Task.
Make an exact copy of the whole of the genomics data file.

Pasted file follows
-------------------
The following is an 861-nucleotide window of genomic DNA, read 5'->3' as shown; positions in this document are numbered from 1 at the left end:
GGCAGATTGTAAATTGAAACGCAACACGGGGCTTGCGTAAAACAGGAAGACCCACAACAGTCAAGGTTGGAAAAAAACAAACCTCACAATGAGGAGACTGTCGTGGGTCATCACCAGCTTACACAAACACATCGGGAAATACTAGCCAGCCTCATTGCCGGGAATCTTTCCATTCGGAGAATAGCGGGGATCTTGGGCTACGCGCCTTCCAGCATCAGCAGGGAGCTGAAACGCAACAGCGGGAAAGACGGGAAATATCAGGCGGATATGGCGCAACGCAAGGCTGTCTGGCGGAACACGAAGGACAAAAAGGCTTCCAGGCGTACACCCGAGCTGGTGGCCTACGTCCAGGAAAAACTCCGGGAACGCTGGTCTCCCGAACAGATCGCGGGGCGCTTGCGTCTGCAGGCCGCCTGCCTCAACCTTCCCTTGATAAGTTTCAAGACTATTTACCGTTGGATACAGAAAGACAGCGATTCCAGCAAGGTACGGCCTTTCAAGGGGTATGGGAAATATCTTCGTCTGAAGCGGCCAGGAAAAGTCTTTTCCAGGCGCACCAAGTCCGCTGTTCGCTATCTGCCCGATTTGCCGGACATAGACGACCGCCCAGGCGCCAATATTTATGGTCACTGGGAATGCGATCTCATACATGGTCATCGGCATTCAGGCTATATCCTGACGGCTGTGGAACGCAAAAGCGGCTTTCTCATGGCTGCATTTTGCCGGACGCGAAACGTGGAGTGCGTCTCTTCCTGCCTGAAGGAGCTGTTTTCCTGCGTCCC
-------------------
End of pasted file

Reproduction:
The following is an 861-nucleotide window of genomic DNA, read 5'->3' as shown; positions in this document are numbered from 1 at the left end:
GGCAGATTGTAAATTGAAACGCAACACGGGGCTTGCGTAAAACAGGAAGACCCACAACAGTCAAGGTTGGAAAAAAACAAACCTCACAATGAGGAGACTGTCGTGGGTCATCACCAGCTTACACAAACACATCGGGAAATACTAGCCAGCCTCATTGCCGGGAATCTTTCCATTCGGAGAATAGCGGGGATCTTGGGCTACGCGCCTTCCAGCATCAGCAGGGAGCTGAAACGCAACAGCGGGAAAGACGGGAAATATCAGGCGGATATGGCGCAACGCAAGGCTGTCTGGCGGAACACGAAGGACAAAAAGGCTTCCAGGCGTACACCCGAGCTGGTGGCCTACGTCCAGGAAAAACTCCGGGAACGCTGGTCTCCCGAACAGATCGCGGGGCGCTTGCGTCTGCAGGCCGCCTGCCTCAACCTTCCCTTGATAAGTTTCAAGACTATTTACCGTTGGATACAGAAAGACAGCGATTCCAGCAAGGTACGGCCTTTCAAGGGGTATGGGAAATATCTTCGTCTGAAGCGGCCAGGAAAAGTCTTTTCCAGGCGCACCAAGTCCGCTGTTCGCTATCTGCCCGATTTGCCGGACATAGACGACCGCCCAGGCGCCAATATTTATGGTCACTGGGAATGCGATCTCATACATGGTCATCGGCATTCAGGCTATATCCTGACGGCTGTGGAACGCAAAAGCGGCTTTCTCATGGCTGCATTTTGCCGGACGCGAAACGTGGAGTGCGTCTCTTCCTGCCTGAAGGAGCTGTTTTCCTGCGTCCC